However, with increasing duration of the disease, leukemia cells can develop resistance to imatinib, and the drug treatment can lose its effectiveness in some of the patients. A consequence is the emergence of the so-called blast crisis in which the blood of the patients is flooded with immature white blood cells (blasts). This phase is life-threatening because drug treatment is usually unsuccessful. Many CML experts attribute the disease progression to changes in the so-called “leukemia stem cells”. Thus, to prevent disease relapse, researchers across the globe are seeking to decipher the disease mechanisms and to develop new treatment options to eliminate these highly malignant leukemia stem cells.

Two signaling pathways under scrutiny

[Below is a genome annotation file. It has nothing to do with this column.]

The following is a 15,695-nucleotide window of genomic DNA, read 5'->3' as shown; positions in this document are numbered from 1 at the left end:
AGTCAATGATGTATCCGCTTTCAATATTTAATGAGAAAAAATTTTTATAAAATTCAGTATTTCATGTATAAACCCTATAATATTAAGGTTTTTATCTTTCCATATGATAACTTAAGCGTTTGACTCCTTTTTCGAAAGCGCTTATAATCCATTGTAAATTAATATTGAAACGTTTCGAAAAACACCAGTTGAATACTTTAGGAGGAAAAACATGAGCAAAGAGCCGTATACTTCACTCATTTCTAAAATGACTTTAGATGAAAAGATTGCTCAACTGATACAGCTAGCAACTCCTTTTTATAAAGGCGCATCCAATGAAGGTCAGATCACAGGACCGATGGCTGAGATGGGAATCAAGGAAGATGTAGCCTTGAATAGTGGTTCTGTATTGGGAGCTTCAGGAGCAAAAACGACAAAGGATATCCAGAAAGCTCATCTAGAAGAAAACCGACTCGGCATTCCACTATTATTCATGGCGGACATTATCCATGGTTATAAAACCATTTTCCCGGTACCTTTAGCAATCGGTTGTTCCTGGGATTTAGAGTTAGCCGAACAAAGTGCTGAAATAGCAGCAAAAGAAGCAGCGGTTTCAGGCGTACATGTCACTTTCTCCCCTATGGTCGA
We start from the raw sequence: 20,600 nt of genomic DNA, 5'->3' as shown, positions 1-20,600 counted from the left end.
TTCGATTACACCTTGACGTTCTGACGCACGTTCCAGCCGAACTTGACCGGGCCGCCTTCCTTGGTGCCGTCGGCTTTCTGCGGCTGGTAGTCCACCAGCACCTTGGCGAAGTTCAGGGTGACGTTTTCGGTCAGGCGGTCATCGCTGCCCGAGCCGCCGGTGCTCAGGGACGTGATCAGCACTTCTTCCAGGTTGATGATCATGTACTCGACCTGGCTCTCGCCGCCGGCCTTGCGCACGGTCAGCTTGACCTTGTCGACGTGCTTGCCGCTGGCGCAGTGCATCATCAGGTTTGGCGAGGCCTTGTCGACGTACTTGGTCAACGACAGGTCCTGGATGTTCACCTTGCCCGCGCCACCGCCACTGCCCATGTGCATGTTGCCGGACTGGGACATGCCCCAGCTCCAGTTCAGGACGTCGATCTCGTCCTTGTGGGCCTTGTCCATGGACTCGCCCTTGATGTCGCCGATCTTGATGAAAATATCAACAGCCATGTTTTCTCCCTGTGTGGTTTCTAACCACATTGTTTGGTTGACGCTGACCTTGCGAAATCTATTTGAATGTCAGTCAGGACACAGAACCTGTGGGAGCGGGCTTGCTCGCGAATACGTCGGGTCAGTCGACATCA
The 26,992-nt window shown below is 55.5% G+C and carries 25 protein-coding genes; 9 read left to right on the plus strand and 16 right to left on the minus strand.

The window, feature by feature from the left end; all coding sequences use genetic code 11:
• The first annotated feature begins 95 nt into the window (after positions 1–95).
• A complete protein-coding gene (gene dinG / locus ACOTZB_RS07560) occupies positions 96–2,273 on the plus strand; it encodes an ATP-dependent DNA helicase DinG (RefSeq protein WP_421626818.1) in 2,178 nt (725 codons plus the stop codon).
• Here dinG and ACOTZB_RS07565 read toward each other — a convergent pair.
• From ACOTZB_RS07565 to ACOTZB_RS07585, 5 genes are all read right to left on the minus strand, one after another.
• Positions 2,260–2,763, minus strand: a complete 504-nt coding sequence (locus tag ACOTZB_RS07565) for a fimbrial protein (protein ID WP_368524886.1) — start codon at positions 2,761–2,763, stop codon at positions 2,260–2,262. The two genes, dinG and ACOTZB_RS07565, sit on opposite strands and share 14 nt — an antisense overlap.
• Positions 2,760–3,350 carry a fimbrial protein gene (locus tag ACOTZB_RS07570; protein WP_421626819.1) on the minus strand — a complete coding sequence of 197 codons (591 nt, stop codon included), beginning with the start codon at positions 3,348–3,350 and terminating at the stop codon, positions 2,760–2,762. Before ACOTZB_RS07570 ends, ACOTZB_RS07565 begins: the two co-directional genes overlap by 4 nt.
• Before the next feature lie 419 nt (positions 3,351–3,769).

The molecular mechanism of CML progression identified by the MDC cancer researchers may aid in targeting these complications directly. In their study, Dr. Scheller and Professor Leutz focused on two signaling pathways. One is the Wnt signaling pathway with its main component, the protein beta-catenin. Of the two pathways, Wnt has thus far been more extensively studied. Normally, it is critical for the regulation of embryonic cells. If this signaling pathway is erroneously activated, various types of cancer can arise. Wnt signaling also plays an important role in triggering a blast crisis in CML.

The cancer researchers also focused on the interferon signaling pathway, and particularly on the function of the interferon regulatory factor 8 (Irf8). Irf8 protects against infection and regulates the production of a specific type of white blood cells, the granulocytes. It is also known that Irf8 counteracts the BCR-ABL oncoprotein and may suppress the development of cancer.

Direct association